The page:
The principle in the Charter, though it does not expressly refer to implementation, reinforces this argument. In the context of fundamental human rights the ECJ has developed case-law holding that when interpreting and implementing Community law, Member States are obliged to respect fundamental human recognized as part of the Community order ((Commission v Germany (1989), Wachauf v Germany (1989) etc.) If the integration duty is now accepted as a expression of human rights, it is clearly consistent with the ECJ approach to apply it to Member States where implementing Community policy.

As to whom the duty is owed, again the Treaty is silent. We can start with narrower interpretations and confined it to other Community institutions (Commission, Parliament etc.) or include as well, Member States. This essentially reflects the broad standing provisions contained in Art 230 of the Treaty, though Parliament can still only act to protect its prerogatives. Where third party challenges directly before the ECJ are involved we know that Art 230 as interpreted by the ECJ, makes it near impossible for a third party to achieve standing where general environmental interests are at stake. Even if one could now characterize the integration duty as a fundamental right, I am not convinced that that this directly affects the interpretation of "direct and individual concern" under Art 230, or would require a more liberal approach. It might, though, assist in justifying a more relaxed approach if the ECJ wishes to develop that way. It would argue that where fundamental rights were at issue, these were more readily characterized as of direct and individual concern even though others might also be affected.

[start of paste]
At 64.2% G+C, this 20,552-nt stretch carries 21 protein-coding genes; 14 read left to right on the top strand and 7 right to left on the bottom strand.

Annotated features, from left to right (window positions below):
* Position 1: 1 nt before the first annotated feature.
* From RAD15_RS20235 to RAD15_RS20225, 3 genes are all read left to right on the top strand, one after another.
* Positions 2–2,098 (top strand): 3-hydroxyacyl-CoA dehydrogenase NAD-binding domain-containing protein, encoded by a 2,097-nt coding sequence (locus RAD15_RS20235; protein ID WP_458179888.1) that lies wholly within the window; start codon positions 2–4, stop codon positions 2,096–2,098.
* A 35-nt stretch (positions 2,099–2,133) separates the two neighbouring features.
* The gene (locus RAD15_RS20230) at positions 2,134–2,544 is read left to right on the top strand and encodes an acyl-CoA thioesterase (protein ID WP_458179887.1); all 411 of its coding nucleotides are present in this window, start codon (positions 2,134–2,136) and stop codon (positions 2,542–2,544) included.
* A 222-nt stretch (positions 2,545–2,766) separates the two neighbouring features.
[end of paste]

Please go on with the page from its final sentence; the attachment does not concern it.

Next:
When it comes to invocation by individuals before the national court, it would have to be argued that the integration duty had direct effect. There is clearly a strong argument that it is insufficiently clear and unconditional to have such effect. But here again the inclusion within the Charter could strengthen the argument for direct effect. It can now be argued that the integration duty is a right. This will not be conclusive, though, and existing case law has generally been careful to distinguish the question of whether a provision has direct effect and whether it is designed to confer rights on individuals (see Commission v Germany (1995) etc.). My own conclusion at present, is that the duty would not have direct effect, and given the restrictive condition on direct access to the ECJ, it will remain a duty that is essentially invocable by Member States and Community Institutions.

6. Giving legal meaning of the duty